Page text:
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There aren’t many things that stop me in my tracks. But earlier this year, as I was walking through the Wednesday Night Market which fills the main thoroughfare of town one summer night a week, a trio of men on a small stage did just that. This is what I heard:

Standing on that street I was transported to the Delta and a bygone time. I saw old men sitting on porches, tapping their feet. I heard the faint echoes of a jazz funeral winding its way through wide avenues. I felt shivers at the wail of a Voodoo Queen in a trance and the shouts of a Gospel preacher in rapture. I was mesmerized. And I wasn’t the only one, judging by the crowd that had gathered for the performance of these three young men, one with a fiddle, one with a double bass, and one with a steel guitar and soulful voice. Unfortunately, that summer night, I was headed somewhere and had to shake myself free of their spell. But I made sure to get their name before I moved on. They called themselves, Marty O’Reilly and the Old Soul Orchestra.

It’s months later, and I’m focusing today’s post on this brief encounter for two reasons.


Picture a courtyard, candle-lit, draped in strands of fairy lights, smelling of wood burning in fire pits and a feast spread upon tables, and there in the midsts of it all, a gathering of souls. That’s where I was last night, and so was Marty O’Reilly and the Old Soul Orchestra. You see, when I found out their name, I told a friend who has a way of making things happen. Finding himself as bewitched by their music as I had been, within twelve hours of first hearing them, he had booked them to perform at his annual Autumn Equinox bash, which was last night. Now, autumn is my absolute favorite time of year, and the Autumn Equinox more of a New Year celebration for me than the Julian Calendar’s January 1st. It’s life in its last throes with vibrant colors and harvests, balanced by darkness creeping in with lengthening shadows and gray mornings. It’s a time for stories and magic and possibility, for all the things that stir the soul, for endings and new beginnings (to include new blogs!). In my mind, there could be no better herald to this season than Marty O’Reilly and the Old Soul Orchestra.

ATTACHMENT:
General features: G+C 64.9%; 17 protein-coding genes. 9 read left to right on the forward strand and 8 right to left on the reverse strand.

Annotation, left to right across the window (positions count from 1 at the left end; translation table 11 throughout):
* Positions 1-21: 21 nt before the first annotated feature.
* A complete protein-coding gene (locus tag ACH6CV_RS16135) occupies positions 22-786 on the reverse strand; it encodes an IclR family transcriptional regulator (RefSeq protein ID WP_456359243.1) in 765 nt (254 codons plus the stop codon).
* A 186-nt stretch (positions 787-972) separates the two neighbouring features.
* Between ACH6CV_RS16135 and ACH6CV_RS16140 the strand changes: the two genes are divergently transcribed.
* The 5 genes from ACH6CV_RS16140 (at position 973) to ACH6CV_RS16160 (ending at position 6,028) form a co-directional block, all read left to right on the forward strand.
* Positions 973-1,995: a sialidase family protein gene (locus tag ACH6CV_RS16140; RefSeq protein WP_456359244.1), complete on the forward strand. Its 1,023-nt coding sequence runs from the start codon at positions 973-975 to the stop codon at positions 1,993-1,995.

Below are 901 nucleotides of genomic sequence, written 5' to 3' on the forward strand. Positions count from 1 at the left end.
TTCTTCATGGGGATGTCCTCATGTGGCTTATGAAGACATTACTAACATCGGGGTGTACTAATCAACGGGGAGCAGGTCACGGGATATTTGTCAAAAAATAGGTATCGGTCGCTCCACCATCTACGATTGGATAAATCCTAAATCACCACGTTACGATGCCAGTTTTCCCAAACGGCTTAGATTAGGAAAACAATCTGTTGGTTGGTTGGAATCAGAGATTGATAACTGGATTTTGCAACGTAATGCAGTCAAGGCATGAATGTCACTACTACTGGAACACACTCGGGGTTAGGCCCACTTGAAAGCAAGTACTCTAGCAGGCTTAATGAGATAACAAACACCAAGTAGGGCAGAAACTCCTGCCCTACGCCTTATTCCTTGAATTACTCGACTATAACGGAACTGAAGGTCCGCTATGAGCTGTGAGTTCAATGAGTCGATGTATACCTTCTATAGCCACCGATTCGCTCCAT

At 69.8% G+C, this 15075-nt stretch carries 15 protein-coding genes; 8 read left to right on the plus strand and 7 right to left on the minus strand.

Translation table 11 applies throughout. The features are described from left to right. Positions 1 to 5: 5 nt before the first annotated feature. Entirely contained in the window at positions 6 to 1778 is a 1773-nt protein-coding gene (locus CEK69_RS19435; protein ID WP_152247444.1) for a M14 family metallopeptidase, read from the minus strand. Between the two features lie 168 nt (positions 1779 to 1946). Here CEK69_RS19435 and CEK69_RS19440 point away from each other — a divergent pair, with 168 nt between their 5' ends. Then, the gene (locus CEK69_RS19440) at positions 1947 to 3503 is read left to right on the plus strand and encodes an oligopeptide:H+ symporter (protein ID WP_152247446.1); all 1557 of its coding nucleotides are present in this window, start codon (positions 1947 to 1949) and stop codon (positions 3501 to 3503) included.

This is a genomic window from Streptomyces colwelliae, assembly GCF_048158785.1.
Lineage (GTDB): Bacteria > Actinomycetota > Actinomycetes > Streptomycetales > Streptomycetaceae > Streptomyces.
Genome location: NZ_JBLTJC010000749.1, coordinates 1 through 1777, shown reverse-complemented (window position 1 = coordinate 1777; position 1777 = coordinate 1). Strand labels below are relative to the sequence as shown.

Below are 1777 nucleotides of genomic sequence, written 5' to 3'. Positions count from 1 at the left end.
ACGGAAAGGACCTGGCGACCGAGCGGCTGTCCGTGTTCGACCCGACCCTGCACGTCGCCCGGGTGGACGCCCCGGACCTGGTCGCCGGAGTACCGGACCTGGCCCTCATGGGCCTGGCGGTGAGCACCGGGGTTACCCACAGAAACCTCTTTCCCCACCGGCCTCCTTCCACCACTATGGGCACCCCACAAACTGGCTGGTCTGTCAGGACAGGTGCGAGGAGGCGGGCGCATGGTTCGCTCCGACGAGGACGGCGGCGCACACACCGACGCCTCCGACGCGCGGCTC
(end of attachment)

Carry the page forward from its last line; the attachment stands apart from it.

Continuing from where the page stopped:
Marty O'Reilly and the Old Soul Orchestra

Marty O'Reilly and the Old Soul Orchestra


I’ve said in the past that writers need writers. We are often solitary creatures, sitting at our desks or in coffee shops, faces aglow from laptop screens, wrapped up in worlds of our own making. Some of us foolishly think we can exist and continue to create, indefinitely, in this solitude, but most of us soon realize that we need each other…to be challenged, validated and inspired. I want to expand on this now. As writers, we are part of a greater community of artists, and we need other artists (of all mediums) for the very same reasons. Perhaps we need them even more, as they force us to push the boundaries of our craft and see our work in new light, or sound, or colors. We can learn from filmmakers how to bring drama to our work; we can learn from painters and visual artists how to capture the senses of our readers; we can learn from dancers how to drop ourselves into our characters’ bodies; and we can learn from musicians how to add rhythm to the composition of our words and orchestrate their many voices  and story lines. And why not? After all, each artist is telling a story in their own way, hoping to transport the souls of others while bearing their own. So it makes sense that last night even Marty talked about the collaborative methods of the group, and how their songs are inspired by everything from gospel sermons to historical boxing matches. Speaking for myself, when my artistic soul encounters another, it reverberates with them across mediums. I cannot be the writer I want to be without this connection.

For these two reasons, sitting there at that wrought iron table with a glass of wine transfixed by Marty O’Reilly and the Old Soul Orchestra for three glorious hours was, most certainly, my writerly act yesterday.

As for today? Today I met with a small salon of women writers in an old Victorian house in San Francisco for a Read-About. But that’s a story for another day…

For more on Marty O’Reilly and the Old Soul Orchestra, including upcoming performances, check out their website below.